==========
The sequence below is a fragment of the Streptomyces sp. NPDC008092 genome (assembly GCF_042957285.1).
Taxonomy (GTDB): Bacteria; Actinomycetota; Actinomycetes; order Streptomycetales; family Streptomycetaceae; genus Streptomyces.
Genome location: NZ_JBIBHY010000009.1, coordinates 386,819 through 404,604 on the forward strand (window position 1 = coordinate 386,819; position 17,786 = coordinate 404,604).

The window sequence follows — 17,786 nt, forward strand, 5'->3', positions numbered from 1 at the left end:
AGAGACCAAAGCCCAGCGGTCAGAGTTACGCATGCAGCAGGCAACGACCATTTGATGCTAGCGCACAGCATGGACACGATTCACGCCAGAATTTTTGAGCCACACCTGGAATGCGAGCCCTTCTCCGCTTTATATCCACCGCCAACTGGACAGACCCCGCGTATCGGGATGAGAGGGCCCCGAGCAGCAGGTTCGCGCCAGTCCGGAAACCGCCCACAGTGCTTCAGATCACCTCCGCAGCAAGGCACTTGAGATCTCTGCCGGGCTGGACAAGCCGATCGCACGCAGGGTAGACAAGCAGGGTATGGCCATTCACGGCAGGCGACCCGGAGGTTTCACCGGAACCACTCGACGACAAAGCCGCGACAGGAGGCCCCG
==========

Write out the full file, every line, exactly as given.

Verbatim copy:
The sequence below is a fragment of the Streptomyces sp. NPDC008092 genome (assembly GCF_042957285.1).
Taxonomy (GTDB): Bacteria; Actinomycetota; Actinomycetes; order Streptomycetales; family Streptomycetaceae; genus Streptomyces.
Genome location: NZ_JBIBHY010000009.1, coordinates 386,819 through 404,604 on the forward strand (window position 1 = coordinate 386,819; position 17,786 = coordinate 404,604).

The window sequence follows — 17,786 nt, forward strand, 5'->3', positions numbered from 1 at the left end:
AGAGACCAAAGCCCAGCGGTCAGAGTTACGCATGCAGCAGGCAACGACCATTTGATGCTAGCGCACAGCATGGACACGATTCACGCCAGAATTTTTGAGCCACACCTGGAATGCGAGCCCTTCTCCGCTTTATATCCACCGCCAACTGGACAGACCCCGCGTATCGGGATGAGAGGGCCCCGAGCAGCAGGTTCGCGCCAGTCCGGAAACCGCCCACAGTGCTTCAGATCACCTCCGCAGCAAGGCACTTGAGATCTCTGCCGGGCTGGACAAGCCGATCGCACGCAGGGTAGACAAGCAGGGTATGGCCATTCACGGCAGGCGACCCGGAGGTTTCACCGGAACCACTCGACGACAAAGCCGCGACAGGAGGCCCCG